News Corp.'s board of directors may soon find itself dealing with some unwanted legal troubles.
News Corp.'s board of directors may soon find itself dealing with some unwanted legal troubles. The Guardian is reporting that Mark Lewis, the attorney who represented the family of Milly Dowler, the murdered girl whose phone was hacked by News of the World reporters, announced on Friday that he has recruited Norman Siegel, an attorney and former director of the New York Civil Liberties Union, to depose the News Corp. board of directors, including Rupert and James Murdoch.
This is the first step Lewis must take to initiate legal proceedings in the U.S. and assess whether a class action lawsuit against the media conglomerate will pass muster. Lewis intends to use American laws about foreign corruption, which protect against U.S. companies bribing government officials internationally. So far, 16 arrests have been made in the U.K. in connection with phone hacking and police bribery that took place at News of the World.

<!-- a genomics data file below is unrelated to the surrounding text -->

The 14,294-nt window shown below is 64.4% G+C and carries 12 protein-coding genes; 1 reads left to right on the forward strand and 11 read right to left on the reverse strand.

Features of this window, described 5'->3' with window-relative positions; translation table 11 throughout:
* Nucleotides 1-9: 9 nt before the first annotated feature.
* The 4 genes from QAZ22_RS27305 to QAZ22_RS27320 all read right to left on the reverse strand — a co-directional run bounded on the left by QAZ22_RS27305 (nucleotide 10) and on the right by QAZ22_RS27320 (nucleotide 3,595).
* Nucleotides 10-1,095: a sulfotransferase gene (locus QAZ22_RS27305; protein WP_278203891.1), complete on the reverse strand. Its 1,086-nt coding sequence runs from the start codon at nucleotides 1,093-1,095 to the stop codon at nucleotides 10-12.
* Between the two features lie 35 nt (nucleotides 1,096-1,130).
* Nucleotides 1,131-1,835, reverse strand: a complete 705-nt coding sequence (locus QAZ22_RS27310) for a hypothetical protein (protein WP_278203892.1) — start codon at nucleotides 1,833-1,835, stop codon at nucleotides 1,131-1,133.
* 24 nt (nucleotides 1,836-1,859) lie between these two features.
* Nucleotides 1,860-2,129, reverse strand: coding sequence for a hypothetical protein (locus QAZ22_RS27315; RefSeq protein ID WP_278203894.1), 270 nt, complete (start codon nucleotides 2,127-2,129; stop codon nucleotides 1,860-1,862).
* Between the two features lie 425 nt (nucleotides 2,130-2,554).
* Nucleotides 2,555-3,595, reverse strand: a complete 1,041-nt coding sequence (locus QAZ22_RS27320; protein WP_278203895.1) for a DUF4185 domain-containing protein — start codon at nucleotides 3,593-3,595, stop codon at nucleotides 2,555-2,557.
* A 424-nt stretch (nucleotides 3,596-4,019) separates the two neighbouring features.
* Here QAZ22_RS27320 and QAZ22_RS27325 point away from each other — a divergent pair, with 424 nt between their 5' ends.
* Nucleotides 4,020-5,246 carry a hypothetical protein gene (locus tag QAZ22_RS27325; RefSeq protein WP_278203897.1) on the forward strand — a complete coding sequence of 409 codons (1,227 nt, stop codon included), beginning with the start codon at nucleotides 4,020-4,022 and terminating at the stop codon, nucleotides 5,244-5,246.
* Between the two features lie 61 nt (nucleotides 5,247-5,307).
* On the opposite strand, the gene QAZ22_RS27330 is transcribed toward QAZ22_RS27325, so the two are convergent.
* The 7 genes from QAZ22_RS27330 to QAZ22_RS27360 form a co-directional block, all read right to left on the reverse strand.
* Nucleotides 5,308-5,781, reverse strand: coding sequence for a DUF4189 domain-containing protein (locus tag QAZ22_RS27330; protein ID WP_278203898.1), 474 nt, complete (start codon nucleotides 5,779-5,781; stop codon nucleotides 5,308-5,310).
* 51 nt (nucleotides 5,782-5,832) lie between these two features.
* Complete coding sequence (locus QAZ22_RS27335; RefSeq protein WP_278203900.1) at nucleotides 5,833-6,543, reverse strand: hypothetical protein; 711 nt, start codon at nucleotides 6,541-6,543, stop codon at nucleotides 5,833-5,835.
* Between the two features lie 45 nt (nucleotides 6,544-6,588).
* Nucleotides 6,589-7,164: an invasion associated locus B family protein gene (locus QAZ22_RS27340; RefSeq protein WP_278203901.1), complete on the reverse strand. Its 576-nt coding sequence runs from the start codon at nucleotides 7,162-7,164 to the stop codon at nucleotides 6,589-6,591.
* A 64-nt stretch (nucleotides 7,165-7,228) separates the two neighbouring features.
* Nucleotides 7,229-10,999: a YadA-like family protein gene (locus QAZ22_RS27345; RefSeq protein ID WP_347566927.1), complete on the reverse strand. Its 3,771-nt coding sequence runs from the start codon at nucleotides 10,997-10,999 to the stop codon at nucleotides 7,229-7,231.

This move by Lewis is not the only legal woe News Corp. is now dealing with on this side of the Atlantic. This week, the Department of Justice contacted News Corp. and requested information on the suspected bribery of British law enforcement by NOTW reporters.